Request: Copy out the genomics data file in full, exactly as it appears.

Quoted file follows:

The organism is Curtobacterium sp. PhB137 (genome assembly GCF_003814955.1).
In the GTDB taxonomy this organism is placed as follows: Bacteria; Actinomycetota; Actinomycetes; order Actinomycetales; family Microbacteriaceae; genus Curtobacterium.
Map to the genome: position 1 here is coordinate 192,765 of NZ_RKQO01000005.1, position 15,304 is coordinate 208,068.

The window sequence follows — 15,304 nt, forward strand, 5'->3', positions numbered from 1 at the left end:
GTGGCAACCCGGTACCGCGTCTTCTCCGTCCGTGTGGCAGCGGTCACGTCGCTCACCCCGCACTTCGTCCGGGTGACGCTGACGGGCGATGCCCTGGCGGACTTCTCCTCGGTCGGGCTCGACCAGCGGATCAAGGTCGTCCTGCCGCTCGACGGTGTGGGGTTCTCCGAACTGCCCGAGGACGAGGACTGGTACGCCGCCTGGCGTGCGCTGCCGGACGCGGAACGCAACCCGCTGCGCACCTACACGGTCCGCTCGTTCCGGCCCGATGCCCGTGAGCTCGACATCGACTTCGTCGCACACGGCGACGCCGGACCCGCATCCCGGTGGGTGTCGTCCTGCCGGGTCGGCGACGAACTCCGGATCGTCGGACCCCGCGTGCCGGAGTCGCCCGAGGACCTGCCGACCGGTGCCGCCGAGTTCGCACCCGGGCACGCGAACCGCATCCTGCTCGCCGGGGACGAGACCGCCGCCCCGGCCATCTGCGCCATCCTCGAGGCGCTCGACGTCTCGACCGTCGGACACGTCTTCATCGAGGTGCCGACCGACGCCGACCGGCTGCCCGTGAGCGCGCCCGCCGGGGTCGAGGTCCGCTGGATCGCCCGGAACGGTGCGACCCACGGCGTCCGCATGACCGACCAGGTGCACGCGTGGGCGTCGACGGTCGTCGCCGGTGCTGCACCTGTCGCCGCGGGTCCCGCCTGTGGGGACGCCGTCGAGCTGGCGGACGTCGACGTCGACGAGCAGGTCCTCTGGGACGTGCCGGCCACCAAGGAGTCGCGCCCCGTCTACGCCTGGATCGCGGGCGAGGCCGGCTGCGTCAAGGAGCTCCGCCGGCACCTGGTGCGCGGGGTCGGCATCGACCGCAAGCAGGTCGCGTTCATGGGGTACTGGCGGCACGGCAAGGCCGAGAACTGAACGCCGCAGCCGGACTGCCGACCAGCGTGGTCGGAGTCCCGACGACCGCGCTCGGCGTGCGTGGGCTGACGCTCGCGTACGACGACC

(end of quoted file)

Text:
The organism is Curtobacterium sp. PhB137 (genome assembly GCF_003814955.1).
In the GTDB taxonomy this organism is placed as follows: Bacteria; Actinomycetota; Actinomycetes; order Actinomycetales; family Microbacteriaceae; genus Curtobacterium.
Map to the genome: position 1 here is coordinate 192,765 of NZ_RKQO01000005.1, position 15,304 is coordinate 208,068.

The window sequence follows — 15,304 nt, forward strand, 5'->3', positions numbered from 1 at the left end:
GTGGCAACCCGGTACCGCGTCTTCTCCGTCCGTGTGGCAGCGGTCACGTCGCTCACCCCGCACTTCGTCCGGGTGACGCTGACGGGCGATGCCCTGGCGGACTTCTCCTCGGTCGGGCTCGACCAGCGGATCAAGGTCGTCCTGCCGCTCGACGGTGTGGGGTTCTCCGAACTGCCCGAGGACGAGGACTGGTACGCCGCCTGGCGTGCGCTGCCGGACGCGGAACGCAACCCGCTGCGCACCTACACGGTCCGCTCGTTCCGGCCCGATGCCCGTGAGCTCGACATCGACTTCGTCGCACACGGCGACGCCGGACCCGCATCCCGGTGGGTGTCGTCCTGCCGGGTCGGCGACGAACTCCGGATCGTCGGACCCCGCGTGCCGGAGTCGCCCGAGGACCTGCCGACCGGTGCCGCCGAGTTCGCACCCGGGCACGCGAACCGCATCCTGCTCGCCGGGGACGAGACCGCCGCCCCGGCCATCTGCGCCATCCTCGAGGCGCTCGACGTCTCGACCGTCGGACACGTCTTCATCGAGGTGCCGACCGACGCCGACCGGCTGCCCGTGAGCGCGCCCGCCGGGGTCGAGGTCCGCTGGATCGCCCGGAACGGTGCGACCCACGGCGTCCGCATGACCGACCAGGTGCACGCGTGGGCGTCGACGGTCGTCGCCGGTGCTGCACCTGTCGCCGCGGGTCCCGCCTGTGGGGACGCCGTCGAGCTGGCGGACGTCGACGTCGACGAGCAGGTCCTCTGGGACGTGCCGGCCACCAAGGAGTCGCGCCCCGTCTACGCCTGGATCGCGGGCGAGGCCGGCTGCGTCAAGGAGCTCCGCCGGCACCTGGTGCGCGGGGTCGGCATCGACCGCAAGCAGGTCGCGTTCATGGGGTACTGGCGGCACGGCAAGGCCGAGAACTGAACGCCGCAGCCGGACTGCCGACCAGCGTGGTCGGAGTCCCGACGACCGCGCTCGGCGTGCGTGGGCTGACGCTCGCGTACGACGACC